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Skating On Fumes

February 17, 2011, 9:55 PM by Perry Groten

Skating On Fumes
SIOUX FALLS, SD - Kids who strap on their skates at indoor ice rinks are finding themselves more and more on thin ice when it comes to the air they breathe.

Earlier this month, more than 60 hockey players in Colorado became sick after being exposed to carbon monoxide. Nationwide, more than 250 skaters have been treated for carbon monoxide poisoning over the past two years. In most cases, the culprit has been those ice-grooming machines that spin around the rink.

We wanted to to see if carbon monoxide is also an issue at Sioux Falls' indoor ice rink. We put the Ice & Rec Center to the test.

The biggest danger facing young hockey players these days might not just be a vicious check on the ice.

"So basically, it will asphyxiate your blood cells," Al Hallstrom of Aire Serv Heating & Air Conditioning said.

The potentially deadly effects of carbon monoxide aren't just a concern in the home. More and more, they're becoming a focus inside ice arenas.

"It doesn't just disappear, it's a gas," Hallstrom said.

Sioux Falls Ice & Rec grooms the ice with a propane-powered Zamboni machine. Even though propane burns cleaner than gasoline, the Zamboni still puts exhaust fumes into the air.

"If it's in here, it needs to be ventilated or it's going to stay in here," Hallstrom said.

We had Hallstrom test the air inside the Ice & Rec Center.

"See, now you have CO, carbon monoxide is at 19 parts per million," Hallstrom said.

Using hand-held meters, Hallstrom conducted his first round of tests the day after the Zamboni was last used. He's troubled by the 20 parts per million peak, considering it's been hours since the machine was powered-up.

No carbon monoxide would be a good level," Hallstrom said.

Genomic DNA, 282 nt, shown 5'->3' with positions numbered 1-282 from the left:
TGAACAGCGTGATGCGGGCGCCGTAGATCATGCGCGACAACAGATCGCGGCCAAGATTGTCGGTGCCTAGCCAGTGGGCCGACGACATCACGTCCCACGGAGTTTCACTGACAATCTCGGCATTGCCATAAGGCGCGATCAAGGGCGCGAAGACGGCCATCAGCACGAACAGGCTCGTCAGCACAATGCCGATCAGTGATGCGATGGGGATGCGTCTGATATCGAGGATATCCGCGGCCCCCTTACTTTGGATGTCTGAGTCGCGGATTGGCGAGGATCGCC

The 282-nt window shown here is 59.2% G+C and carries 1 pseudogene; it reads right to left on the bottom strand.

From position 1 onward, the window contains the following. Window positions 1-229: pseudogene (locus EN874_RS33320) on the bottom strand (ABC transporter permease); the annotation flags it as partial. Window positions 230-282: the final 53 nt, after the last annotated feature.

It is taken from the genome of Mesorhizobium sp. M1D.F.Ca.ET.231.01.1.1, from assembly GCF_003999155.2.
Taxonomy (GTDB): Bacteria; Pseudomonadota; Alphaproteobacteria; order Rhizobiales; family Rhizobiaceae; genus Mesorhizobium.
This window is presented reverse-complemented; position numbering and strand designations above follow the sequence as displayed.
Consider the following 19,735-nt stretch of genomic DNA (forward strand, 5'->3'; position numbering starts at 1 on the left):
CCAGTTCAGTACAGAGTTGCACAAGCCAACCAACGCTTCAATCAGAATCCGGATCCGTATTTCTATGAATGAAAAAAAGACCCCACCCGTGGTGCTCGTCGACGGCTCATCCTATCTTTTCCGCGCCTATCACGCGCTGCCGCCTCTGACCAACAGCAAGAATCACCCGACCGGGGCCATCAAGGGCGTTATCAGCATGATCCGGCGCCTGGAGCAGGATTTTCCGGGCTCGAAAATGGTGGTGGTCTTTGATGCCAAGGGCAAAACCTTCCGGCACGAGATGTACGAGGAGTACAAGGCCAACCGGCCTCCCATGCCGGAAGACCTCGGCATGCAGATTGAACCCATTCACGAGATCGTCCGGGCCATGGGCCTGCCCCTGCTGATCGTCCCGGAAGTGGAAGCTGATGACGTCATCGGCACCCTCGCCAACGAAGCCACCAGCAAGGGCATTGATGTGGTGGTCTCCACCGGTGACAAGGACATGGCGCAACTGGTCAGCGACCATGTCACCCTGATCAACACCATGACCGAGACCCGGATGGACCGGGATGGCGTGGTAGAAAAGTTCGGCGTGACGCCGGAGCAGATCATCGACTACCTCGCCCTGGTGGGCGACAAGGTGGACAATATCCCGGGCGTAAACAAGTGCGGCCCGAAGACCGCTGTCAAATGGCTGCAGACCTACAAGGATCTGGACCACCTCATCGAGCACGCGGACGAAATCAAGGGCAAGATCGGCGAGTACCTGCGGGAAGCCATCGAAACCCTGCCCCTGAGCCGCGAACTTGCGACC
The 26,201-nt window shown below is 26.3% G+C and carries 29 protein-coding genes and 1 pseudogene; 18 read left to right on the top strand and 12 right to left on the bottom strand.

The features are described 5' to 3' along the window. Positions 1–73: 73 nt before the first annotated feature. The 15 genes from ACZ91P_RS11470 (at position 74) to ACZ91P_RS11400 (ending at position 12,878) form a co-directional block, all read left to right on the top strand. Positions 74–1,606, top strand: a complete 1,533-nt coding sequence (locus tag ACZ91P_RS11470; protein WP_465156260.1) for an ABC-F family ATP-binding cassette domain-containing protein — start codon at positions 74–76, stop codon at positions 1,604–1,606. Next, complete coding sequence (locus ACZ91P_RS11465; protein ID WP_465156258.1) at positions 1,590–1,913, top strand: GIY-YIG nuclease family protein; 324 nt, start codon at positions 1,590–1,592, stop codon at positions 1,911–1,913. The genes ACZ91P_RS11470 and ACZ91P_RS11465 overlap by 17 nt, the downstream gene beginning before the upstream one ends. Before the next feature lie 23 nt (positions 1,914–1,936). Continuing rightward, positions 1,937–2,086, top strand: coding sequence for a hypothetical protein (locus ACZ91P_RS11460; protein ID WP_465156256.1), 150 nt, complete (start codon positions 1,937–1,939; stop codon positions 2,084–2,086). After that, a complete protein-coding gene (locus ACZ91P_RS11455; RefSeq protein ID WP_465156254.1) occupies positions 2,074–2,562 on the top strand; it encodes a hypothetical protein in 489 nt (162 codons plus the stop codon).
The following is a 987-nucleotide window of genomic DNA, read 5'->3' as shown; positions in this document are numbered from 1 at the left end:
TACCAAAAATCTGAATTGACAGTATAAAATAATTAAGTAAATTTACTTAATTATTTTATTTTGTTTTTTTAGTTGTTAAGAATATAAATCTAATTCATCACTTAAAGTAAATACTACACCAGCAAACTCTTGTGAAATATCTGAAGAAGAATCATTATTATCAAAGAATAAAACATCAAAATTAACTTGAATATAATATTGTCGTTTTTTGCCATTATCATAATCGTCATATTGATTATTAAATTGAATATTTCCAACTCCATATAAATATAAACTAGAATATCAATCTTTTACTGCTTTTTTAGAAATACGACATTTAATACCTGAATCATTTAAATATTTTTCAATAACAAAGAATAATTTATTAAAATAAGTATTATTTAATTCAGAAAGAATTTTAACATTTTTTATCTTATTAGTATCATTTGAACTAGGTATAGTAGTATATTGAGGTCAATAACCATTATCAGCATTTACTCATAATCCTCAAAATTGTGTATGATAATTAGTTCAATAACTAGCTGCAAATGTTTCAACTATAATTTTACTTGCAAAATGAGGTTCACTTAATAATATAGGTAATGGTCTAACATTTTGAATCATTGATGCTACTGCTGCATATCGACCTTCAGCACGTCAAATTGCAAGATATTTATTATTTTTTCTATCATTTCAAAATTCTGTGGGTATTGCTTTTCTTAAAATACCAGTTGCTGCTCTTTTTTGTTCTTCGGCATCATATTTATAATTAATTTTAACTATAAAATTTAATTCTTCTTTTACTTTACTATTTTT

Then Hallstrom checked the levels as the Zamboni drove on the ice.

"It's at 29 right now," Hallstrom said.

The levels kept climbing, reaching a peak at 62 parts per million. Hallstrom expected levels to top 100, but he's still bothered by the meter reading. Federal OSHA standards say carbon monoxide should not exceed 50 parts per million over an 8-hour period. And again, Hallstrom's meters showed 62 parts per million.

"I wouldn't want to be up here for a long period of time with it," Hallstrom said.

Hallstrom reported his finding to Gary Weckwerth, the CEO of the Sioux Falls Stampede, the USHL hockey team that practices here.

"So it doubled when we put the Zamboni out there is what you're saying," Weckwerth said.
"Yeah, essentially," Hallstrom said.

Weckwerth says the Zamboni receives regular maintenance through the year and is overhauled by mechanics each summer in Wisconsin to make sure it runs at top efficiency. Plus, ventilation fans are blowing air out of the building whenever the Zamboni is on the ice. To Weckwerth, the 62 parts per million reading is somewhat of a pleasant surprise.

"It's like a car driving around in here, there should be something. I guess I would look at it as I was surprised it wasn't higher and so I'm glad to see it was as low as it is," Weckwerth said.

These high school players have been on the ice for about 10 minutes and it's been a good half-hour since the Zamboni made its final pass on the ice and we're still registering 45 parts per million of carbon monoxide.

"The key there is how long they're in that environment and how often? And what those health effects are going to be on them," Hallstrom said.

But Weckwerth says skaters aren't on the ice for any longer than two hours at a time.

"The Stampede practices longer than some of the other teams do and they're here for at least an hour-and-a-half to two hours every day, and we've never had any issues with any of the players. The rest, like youth hockey and the younger kids, they're here 45 minutes to an hour, and then they're off the ice," Weckwerth said.

Weckwerth says no skaters, at any level, have ever shown the slightest symptoms of carbon monoxide exposure. He credits that to the precautions taken to make sure safety is the number-one goal when kids take the ice.

Weckwerth says the Ice and Rec Center's carbon monoxide detectors have never gone off while kids are skating.

Some cities have switched to zero-emission electric ice grooming machines. But Sioux Falls Parks and Recreation Director Don Kearney says they cost twice as much as regular machines.

Meanwhile, Minnesota, Massachusetts and Rhode Island are the only states with laws requiring carbon monoxide testing inside ice arenas.

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